Could Lenders Be Looking at Your Digital Footprint To Determine Your Loan Applications?

Digital Footprint


Lenders and Your Digital Footprint

A recent study from Tobias Berg at the Frankfurt School of Finance & Management along with other sources, suggest that lenders could be using your online activity and social networks to determine if you are more likely to default when it comes to them providing you with a loan.

When it comes to traditional methods, lenders have usually assessed loan applications based on affordability, credit score and security – all of which accounts for how costly your loan applications are and whether or not you’re approved in the first place. Poor security, lack of affordability and no personal guarantees could see your loan applications being denied or just too expensive.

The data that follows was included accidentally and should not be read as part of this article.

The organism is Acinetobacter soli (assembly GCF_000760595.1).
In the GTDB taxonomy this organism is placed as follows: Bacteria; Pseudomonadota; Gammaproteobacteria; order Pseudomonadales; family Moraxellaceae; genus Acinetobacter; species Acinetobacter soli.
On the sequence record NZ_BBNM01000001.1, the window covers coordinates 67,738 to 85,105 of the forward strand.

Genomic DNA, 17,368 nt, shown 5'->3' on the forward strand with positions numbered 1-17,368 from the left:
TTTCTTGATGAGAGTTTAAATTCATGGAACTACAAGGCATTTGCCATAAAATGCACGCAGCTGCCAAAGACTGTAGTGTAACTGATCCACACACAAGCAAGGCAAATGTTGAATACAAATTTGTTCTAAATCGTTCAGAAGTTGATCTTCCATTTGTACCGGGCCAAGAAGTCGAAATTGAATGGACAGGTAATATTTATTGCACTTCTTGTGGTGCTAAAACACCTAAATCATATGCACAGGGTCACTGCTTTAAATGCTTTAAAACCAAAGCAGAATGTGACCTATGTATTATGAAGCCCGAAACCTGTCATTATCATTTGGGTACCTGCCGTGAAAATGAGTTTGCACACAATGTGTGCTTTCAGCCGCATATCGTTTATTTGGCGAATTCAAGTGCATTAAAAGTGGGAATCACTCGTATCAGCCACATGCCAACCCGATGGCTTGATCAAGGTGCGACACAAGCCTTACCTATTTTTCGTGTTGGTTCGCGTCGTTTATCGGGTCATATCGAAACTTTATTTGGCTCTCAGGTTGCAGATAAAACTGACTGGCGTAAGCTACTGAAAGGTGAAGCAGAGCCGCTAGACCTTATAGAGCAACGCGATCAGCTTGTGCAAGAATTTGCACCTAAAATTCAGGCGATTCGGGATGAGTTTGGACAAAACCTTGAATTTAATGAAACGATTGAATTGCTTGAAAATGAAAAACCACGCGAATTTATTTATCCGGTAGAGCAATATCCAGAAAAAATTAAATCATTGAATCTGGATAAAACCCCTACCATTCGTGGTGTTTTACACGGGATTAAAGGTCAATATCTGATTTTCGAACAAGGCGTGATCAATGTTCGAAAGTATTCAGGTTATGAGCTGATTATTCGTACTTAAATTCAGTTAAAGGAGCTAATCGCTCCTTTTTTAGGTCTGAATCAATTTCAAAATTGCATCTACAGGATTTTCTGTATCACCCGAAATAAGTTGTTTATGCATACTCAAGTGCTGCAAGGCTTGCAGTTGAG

Despite what traditional methods have entailed, studies at the Frankfurt School of Finance and Management by Tobias Berg suggest that what mobile device you use, when you apply for a loan and your social circle could all determine how likely you are to default. This is your digital footprint affecting your loan applications.

A team of researchers analysing over 270,000 purchases on a German e-commerce website from October 2015 to December 2016, found that customers who would ‘buy furniture and pay later’ were approved loans based on factors from their digital footprint.

The e-commerce store, similar to Wayfair, would assess the user’s credit score and other factors such as:

How customers to buy furniture and pay for it later through a loan service.

The store was already particularly well known for using a digital footprint alongside the user’s credit score to decide who qualified for a loan and therefore showed clear indications of what affected default rates. Factors included what device was used to apply, at what time the user applied, how their email address was written and their social network circle.

The study is supported by the growing popularity of Lenddo, a Singapore based company which is already using digital footprints on a growing young population to determine customers’ financial stability.